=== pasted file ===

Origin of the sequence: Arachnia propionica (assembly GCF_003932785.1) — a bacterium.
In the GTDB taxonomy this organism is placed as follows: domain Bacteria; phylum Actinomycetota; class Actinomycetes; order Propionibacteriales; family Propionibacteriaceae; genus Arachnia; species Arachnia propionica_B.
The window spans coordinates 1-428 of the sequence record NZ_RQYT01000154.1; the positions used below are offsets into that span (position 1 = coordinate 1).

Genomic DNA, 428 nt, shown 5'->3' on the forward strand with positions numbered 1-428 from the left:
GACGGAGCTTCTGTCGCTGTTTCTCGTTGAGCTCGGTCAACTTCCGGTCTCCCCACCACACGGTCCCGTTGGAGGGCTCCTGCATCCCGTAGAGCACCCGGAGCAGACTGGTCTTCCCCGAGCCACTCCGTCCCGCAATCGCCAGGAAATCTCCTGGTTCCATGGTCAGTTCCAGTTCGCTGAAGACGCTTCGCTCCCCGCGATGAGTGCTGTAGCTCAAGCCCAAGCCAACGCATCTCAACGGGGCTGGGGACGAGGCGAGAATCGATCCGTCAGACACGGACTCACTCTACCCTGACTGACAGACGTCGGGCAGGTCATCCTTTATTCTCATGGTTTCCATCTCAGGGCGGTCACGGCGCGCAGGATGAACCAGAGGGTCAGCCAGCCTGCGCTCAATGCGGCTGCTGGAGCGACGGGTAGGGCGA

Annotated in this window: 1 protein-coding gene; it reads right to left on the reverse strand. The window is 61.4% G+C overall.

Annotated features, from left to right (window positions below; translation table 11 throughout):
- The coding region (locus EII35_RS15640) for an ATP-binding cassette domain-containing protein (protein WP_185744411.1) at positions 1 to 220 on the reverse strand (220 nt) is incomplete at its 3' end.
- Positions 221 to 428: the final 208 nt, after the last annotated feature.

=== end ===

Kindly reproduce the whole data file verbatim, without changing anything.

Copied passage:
Origin of the sequence: Arachnia propionica (assembly GCF_003932785.1) — a bacterium.
In the GTDB taxonomy this organism is placed as follows: domain Bacteria; phylum Actinomycetota; class Actinomycetes; order Propionibacteriales; family Propionibacteriaceae; genus Arachnia; species Arachnia propionica_B.
The window spans coordinates 1-428 of the sequence record NZ_RQYT01000154.1; the positions used below are offsets into that span (position 1 = coordinate 1).

Genomic DNA, 428 nt, shown 5'->3' on the forward strand with positions numbered 1-428 from the left:
GACGGAGCTTCTGTCGCTGTTTCTCGTTGAGCTCGGTCAACTTCCGGTCTCCCCACCACACGGTCCCGTTGGAGGGCTCCTGCATCCCGTAGAGCACCCGGAGCAGACTGGTCTTCCCCGAGCCACTCCGTCCCGCAATCGCCAGGAAATCTCCTGGTTCCATGGTCAGTTCCAGTTCGCTGAAGACGCTTCGCTCCCCGCGATGAGTGCTGTAGCTCAAGCCCAAGCCAACGCATCTCAACGGGGCTGGGGACGAGGCGAGAATCGATCCGTCAGACACGGACTCACTCTACCCTGACTGACAGACGTCGGGCAGGTCATCCTTTATTCTCATGGTTTCCATCTCAGGGCGGTCACGGCGCGCAGGATGAACCAGAGGGTCAGCCAGCCTGCGCTCAATGCGGCTGCTGGAGCGACGGGTAGGGCGA

Annotated in this window: 1 protein-coding gene; it reads right to left on the reverse strand. The window is 61.4% G+C overall.

Annotated features, from left to right (window positions below; translation table 11 throughout):
- The coding region (locus EII35_RS15640) for an ATP-binding cassette domain-containing protein (protein WP_185744411.1) at positions 1 to 220 on the reverse strand (220 nt) is incomplete at its 3' end.
- Positions 221 to 428: the final 208 nt, after the last annotated feature.